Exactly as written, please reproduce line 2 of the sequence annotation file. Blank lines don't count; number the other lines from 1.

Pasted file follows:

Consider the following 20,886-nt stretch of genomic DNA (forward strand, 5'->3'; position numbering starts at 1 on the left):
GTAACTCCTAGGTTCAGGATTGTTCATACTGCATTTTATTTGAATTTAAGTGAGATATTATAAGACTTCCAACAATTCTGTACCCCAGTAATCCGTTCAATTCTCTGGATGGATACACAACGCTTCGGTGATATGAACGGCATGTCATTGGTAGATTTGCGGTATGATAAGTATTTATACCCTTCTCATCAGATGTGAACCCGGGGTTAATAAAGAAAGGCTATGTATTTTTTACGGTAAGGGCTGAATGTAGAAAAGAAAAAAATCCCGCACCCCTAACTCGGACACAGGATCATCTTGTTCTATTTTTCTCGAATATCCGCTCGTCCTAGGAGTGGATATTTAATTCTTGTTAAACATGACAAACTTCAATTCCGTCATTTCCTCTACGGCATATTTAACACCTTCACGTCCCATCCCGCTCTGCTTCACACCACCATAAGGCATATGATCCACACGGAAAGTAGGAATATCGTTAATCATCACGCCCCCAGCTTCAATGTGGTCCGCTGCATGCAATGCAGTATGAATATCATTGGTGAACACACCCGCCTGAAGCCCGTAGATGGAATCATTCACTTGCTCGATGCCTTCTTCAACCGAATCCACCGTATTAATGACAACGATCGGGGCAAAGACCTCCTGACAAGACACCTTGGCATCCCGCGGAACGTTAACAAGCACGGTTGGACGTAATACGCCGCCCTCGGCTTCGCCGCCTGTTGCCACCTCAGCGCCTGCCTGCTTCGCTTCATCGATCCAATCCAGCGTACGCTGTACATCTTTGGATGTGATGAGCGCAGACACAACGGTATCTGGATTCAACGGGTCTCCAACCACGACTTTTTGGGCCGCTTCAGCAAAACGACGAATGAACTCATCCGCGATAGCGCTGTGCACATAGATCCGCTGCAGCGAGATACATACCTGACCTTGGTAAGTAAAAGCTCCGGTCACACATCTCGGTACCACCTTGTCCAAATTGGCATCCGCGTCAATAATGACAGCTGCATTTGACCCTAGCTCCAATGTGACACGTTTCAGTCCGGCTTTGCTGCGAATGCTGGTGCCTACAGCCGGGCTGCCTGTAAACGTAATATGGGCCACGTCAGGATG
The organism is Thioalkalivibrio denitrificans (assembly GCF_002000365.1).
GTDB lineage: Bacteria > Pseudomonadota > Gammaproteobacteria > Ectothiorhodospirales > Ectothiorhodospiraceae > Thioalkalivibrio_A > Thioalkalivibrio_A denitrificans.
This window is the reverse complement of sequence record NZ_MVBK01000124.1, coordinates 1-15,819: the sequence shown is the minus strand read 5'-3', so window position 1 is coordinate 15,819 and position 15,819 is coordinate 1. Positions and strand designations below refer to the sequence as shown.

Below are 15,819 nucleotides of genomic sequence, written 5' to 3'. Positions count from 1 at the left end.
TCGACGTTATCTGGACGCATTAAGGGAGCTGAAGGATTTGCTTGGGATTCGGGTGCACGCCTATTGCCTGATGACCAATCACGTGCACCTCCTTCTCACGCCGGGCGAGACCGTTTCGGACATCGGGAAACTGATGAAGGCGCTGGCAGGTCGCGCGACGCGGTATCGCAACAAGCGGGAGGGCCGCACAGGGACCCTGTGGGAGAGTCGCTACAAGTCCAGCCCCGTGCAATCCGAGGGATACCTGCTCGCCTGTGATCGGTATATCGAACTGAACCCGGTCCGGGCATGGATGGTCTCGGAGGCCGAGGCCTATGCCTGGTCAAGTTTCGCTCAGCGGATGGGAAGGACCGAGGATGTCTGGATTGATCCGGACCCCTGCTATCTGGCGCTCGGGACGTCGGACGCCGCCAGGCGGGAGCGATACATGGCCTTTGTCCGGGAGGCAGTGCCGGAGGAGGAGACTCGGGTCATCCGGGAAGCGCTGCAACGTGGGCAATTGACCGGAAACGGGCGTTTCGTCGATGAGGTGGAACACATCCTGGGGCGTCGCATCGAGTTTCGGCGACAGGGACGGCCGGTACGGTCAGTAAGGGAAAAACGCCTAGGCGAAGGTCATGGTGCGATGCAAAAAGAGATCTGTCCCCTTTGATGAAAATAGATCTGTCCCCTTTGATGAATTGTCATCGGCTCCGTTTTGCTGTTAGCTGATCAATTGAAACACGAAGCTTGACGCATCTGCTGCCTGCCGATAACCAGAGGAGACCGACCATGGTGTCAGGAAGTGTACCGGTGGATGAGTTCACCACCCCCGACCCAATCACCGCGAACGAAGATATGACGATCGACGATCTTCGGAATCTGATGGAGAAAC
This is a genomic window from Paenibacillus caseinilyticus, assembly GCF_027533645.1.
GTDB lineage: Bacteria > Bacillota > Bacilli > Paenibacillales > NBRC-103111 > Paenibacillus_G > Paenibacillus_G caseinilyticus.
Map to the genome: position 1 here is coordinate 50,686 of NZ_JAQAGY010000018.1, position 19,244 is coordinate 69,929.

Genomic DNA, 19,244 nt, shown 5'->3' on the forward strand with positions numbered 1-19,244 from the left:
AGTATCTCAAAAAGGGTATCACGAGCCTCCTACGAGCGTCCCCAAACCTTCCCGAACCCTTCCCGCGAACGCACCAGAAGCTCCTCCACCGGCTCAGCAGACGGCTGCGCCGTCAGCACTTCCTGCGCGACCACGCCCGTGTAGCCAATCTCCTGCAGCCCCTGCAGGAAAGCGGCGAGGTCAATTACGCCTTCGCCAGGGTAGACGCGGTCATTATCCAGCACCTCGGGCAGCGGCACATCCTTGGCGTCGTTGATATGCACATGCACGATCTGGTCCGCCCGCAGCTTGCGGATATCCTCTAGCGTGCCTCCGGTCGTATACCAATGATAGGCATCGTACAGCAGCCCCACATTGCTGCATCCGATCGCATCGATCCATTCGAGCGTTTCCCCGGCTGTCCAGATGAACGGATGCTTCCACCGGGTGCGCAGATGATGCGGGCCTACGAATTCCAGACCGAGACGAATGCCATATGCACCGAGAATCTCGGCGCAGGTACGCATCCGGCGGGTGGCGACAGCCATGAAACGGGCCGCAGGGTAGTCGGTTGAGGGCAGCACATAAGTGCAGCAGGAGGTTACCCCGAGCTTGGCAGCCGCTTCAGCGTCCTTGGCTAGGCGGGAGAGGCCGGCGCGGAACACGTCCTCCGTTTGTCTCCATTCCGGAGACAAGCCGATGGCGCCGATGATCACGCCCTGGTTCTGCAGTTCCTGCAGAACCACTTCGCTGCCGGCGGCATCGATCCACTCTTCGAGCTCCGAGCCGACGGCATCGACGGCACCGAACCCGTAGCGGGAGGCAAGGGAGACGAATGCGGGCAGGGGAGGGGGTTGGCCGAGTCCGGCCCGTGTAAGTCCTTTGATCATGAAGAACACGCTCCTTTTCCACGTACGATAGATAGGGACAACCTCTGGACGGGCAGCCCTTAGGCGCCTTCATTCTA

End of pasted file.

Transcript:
GTAACTCCTAGGTTCAGGATTGTTCATACTGCATTTTATTTGAATTTAAGTGAGATATTATAAGACTTCCAACAATTCTGTACCCCAGTAATCCGTTCAATTCTCTGGATGGATACACAACGCTTCGGTGATATGAACGGCATGTCATTGGTAGATTTGCGGTATGATAAGTATTTATACCCTTCTCATCAGATGTGAACCCGGGGTTAATAAAGAAAGGCTATGTATTTTTTACGGTAAGGGCTGAATGTAGAAAAGAAAAAAATCCCGCACCCCTAACTCGGACACAGGATCATCTTGTTCTATTTTTCTCGAATATCCGCTCGTCCTAGGAGTGGATATTTAATTCTTGTTAAACATGACAAACTTCAATTCCGTCATTTCCTCTACGGCATATTTAACACCTTCACGTCCCATCCCGCTCTGCTTCACACCACCATAAGGCATATGATCCACACGGAAAGTAGGAATATCGTTAATCATCACGCCCCCAGCTTCAATGTGGTCCGCTGCATGCAATGCAGTATGAATATCATTGGTGAACACACCCGCCTGAAGCCCGTAGATGGAATCATTCACTTGCTCGATGCCTTCTTCAACCGAATCCACCGTATTAATGACAACGATCGGGGCAAAGACCTCCTGACAAGACACCTTGGCATCCCGCGGAACGTTAACAAGCACGGTTGGACGTAATACGCCGCCCTCGGCTTCGCCGCCTGTTGCCACCTCAGCGCCTGCCTGCTTCGCTTCATCGATCCAATCCAGCGTACGCTGTACATCTTTGGATGTGATGAGCGCAGACACAACGGTATCTGGATTCAACGGGTCTCCAACCACGACTTTTTGGGCCGCTTCAGCAAAACGACGAATGAACTCATCCGCGATAGCGCTGTGCACATAGATCCGCTGCAGCGAGATACATACCTGACCTTGGTAAGTAAAAGCTCCGGTCACACATCTCGGTACCACCTTGTCCAAATTGGCATCCGCGTCAATAATGACAGCTGCATTTGACCCTAGCTCCAATGTGACACGTTTCAGTCCGGCTTTGCTGCGAATGCTGGTGCCTACAGCCGGGCTGCCTGTAAACGTAATATGGGCCACGTCAGGATG